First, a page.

The formation of a SEE startup hub

“Still, there is no well-formed Eastern European hub and I see that as a competition between Budapest, Warsaw, Sofia, or maybe Athens. On the city level, Bucharest, Budapest, and Warsaw are doing a little bit better than Sofia, but the gap is not big at all. Bulgaria seems well-positioned on the policy side because there is a widespread willingness for improvement and thinking about ecosystem growth. The spirit of your ecosystem is probably the best,” StartupBlink’s Eli points out.

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He explains in detail how Bulgaria is positioned in comparison to EU ecosystems by dividing innovation cities in three tiers. 

 

  • Tier 1 EU startup ecosystems: Paris, Stockholm, Berlin, and Amsterdam
  • Tier 2 EU startup ecosystems: Talin and Prague
  • Tier 3 EU startup ecosystems: Sofia, Budapest, Bucharest, Warsaw. 

 

“I have a feeling that Sofia can jump into Tier 2 in the style of what Estonia did. Estonia built a narrative before they built the ecosystem itself and it worked. That is why I believe Bulgaria’s ecosystem should invest a lot in international promotion. You have a cohesive, high-quality startup ecosystem, while the only thing that people outside of the country talk about is the 10% tax”, he points out.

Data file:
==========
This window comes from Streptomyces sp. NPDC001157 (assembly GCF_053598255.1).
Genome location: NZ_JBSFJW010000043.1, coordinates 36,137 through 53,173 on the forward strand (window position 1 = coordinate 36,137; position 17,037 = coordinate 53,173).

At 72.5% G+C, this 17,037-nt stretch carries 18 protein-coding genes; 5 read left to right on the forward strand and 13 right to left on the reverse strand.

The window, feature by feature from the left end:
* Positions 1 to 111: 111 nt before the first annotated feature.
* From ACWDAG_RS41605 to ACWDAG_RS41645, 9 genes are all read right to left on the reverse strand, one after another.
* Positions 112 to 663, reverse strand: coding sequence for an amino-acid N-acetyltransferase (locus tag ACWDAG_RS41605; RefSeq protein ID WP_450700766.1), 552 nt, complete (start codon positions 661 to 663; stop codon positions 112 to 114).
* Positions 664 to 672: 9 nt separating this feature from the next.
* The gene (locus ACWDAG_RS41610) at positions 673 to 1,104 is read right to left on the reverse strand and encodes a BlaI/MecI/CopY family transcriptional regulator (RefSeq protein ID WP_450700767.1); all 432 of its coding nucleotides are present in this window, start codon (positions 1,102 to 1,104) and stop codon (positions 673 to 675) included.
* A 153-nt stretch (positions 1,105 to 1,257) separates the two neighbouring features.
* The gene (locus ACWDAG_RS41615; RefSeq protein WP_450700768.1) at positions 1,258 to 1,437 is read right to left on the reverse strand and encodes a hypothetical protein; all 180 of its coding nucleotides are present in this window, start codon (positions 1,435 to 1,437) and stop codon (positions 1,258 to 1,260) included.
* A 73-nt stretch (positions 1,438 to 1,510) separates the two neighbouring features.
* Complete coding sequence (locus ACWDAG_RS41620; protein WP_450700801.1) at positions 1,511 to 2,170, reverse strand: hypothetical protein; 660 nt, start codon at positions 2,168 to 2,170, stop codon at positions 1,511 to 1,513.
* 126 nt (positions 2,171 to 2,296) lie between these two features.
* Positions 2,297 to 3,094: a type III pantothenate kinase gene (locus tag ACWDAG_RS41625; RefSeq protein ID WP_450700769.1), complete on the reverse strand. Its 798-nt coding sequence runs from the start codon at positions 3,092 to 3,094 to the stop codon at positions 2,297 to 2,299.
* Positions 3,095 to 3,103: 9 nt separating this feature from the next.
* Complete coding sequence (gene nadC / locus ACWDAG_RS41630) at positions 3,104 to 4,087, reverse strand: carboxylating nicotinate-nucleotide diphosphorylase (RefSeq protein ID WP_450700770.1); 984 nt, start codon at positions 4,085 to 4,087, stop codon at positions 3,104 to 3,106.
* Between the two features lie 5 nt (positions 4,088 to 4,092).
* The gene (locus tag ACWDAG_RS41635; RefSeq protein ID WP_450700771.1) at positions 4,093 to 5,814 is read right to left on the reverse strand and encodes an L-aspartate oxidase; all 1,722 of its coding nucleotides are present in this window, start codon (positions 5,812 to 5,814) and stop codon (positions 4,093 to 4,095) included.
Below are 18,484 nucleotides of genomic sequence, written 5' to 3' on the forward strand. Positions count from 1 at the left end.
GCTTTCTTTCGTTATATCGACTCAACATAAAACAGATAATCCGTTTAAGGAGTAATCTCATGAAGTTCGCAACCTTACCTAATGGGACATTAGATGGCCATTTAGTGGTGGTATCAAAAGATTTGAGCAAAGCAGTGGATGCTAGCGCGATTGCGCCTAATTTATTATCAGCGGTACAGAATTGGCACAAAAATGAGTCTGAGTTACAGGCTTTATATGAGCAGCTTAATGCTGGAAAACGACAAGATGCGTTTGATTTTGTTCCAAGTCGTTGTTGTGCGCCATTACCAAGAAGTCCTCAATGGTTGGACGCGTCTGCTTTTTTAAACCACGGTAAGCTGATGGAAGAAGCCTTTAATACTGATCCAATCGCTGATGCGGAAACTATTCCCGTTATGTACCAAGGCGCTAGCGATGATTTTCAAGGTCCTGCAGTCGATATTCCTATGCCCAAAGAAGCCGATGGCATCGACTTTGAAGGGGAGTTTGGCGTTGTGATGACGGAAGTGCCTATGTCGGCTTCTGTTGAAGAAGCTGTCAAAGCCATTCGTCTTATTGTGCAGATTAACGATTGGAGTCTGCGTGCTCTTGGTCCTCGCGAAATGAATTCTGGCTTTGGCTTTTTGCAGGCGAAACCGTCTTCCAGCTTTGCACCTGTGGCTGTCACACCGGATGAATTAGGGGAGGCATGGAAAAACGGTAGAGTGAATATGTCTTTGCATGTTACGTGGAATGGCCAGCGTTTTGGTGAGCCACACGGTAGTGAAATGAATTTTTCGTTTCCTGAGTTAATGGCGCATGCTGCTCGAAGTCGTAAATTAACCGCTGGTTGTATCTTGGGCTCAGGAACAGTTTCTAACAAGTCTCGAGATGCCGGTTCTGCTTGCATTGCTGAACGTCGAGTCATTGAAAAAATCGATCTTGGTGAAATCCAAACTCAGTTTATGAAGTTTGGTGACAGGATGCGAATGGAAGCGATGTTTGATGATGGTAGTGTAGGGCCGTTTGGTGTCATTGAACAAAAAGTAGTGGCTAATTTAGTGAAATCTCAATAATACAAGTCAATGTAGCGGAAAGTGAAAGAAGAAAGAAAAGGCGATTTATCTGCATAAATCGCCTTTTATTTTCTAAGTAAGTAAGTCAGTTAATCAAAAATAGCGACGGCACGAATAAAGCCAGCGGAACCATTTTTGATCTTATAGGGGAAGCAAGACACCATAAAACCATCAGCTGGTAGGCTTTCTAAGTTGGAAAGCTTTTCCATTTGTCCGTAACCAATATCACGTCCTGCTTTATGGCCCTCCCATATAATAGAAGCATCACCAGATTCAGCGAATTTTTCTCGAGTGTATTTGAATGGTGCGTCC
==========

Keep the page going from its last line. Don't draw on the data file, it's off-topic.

Bulgaria should be careful not to copy the economic and startup models of other European ecosystems. 

“The smartest step is to take advantage of you being a very small country and do things in a very rebellious way. That is how small ecosystems close gaps much faster. Be very creative, take a lot of risks, and lead on public policy with revolutionary items that nobody else could have done,” he says.

5 years from now…

As already mentioned, Eli David of StartupBlink likes to visit ecosystems regularly to check their progress first-hand. When I asked him what he hopes to see when he arrives in Sofia 5 years from now, he said: “I don’t have a lot of hopes for the general economy, but I expect the startup ecosystem to move forward similarly to Israel by disconnecting from the general economy in order to move at its own pace,” he explains.

What he also likes to see are fewer people working for foreign companies and more people working on their own projects. “One of the most important emotions in startup ecosystem development is jealousy. That is why we need more success stories, and more unicorns to convince people to make the jump and work for that $50M exit or an IPO. If this happens at a high frequency, everyone gets the message. So, I hope that when I come back in 5 years, your startup ecosystem will be the engine of the economy,” Eli concludes.

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Elena is an Innovation Reporter at The Recursive, an online media dedicated to the emerging tech and startup ecosystems in Southeast Europe. She is keen on sharing the innovation stories that shape the regional ecosystem and has a great interest in fintech, IoT, and biotech startups. Elena is currently finishing her Bachelor's Degree in Business Administration and Political Science at the American University in Bulgaria.